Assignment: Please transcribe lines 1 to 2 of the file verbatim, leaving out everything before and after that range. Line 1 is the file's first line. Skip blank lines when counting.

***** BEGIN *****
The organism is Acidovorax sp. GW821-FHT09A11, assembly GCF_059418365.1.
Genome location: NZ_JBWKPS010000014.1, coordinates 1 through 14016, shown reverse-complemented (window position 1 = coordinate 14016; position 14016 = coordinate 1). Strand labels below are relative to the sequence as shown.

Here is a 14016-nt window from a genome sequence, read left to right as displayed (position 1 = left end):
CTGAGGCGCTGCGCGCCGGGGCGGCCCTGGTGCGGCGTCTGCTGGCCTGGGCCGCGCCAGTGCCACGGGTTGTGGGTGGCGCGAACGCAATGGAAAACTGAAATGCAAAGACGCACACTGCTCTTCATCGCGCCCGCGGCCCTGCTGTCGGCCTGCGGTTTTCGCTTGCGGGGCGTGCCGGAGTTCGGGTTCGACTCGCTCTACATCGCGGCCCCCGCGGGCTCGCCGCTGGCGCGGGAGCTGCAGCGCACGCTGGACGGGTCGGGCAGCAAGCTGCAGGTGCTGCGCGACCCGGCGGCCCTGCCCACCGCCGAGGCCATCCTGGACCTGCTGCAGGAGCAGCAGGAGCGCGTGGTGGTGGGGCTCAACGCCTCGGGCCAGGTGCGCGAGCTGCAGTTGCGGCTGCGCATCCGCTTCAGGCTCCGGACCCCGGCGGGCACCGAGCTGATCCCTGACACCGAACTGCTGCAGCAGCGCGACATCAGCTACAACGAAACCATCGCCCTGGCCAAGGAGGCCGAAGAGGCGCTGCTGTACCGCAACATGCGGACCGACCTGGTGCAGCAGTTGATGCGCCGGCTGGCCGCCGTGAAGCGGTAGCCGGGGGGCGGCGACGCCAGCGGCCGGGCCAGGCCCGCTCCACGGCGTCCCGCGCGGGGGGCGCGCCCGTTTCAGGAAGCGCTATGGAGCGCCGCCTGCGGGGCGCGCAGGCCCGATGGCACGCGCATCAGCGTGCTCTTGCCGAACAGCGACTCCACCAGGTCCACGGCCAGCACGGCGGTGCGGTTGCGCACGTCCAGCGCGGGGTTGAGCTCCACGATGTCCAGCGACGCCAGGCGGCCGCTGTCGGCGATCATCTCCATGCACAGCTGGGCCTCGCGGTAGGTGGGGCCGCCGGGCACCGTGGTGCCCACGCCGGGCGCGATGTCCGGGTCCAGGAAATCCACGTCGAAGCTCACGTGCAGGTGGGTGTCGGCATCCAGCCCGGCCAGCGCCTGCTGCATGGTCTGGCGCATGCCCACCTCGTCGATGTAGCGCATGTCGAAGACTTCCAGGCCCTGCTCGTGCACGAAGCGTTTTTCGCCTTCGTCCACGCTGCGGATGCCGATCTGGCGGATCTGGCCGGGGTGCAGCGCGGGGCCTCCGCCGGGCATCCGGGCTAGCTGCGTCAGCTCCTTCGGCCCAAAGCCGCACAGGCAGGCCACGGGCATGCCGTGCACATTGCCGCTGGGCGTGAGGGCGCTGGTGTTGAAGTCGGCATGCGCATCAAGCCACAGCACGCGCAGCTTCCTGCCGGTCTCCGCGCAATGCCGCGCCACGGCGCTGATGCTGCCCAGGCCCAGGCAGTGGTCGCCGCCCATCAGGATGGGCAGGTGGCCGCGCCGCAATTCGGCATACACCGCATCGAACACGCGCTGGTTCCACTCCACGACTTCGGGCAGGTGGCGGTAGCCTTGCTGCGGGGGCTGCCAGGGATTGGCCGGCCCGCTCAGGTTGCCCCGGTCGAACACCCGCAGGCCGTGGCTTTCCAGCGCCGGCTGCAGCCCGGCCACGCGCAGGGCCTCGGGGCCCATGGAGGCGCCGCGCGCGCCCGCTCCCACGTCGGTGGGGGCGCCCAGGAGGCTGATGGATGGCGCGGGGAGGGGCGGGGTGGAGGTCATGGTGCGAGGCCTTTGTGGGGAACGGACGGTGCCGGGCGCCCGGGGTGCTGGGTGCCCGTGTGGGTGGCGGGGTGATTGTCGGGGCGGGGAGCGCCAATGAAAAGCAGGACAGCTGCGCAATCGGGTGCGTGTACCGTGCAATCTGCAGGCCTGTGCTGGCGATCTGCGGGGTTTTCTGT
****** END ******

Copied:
The organism is Acidovorax sp. GW821-FHT09A11, assembly GCF_059418365.1.
Genome location: NZ_JBWKPS010000014.1, coordinates 1 through 14016, shown reverse-complemented (window position 1 = coordinate 14016; position 14016 = coordinate 1). Strand labels below are relative to the sequence as shown.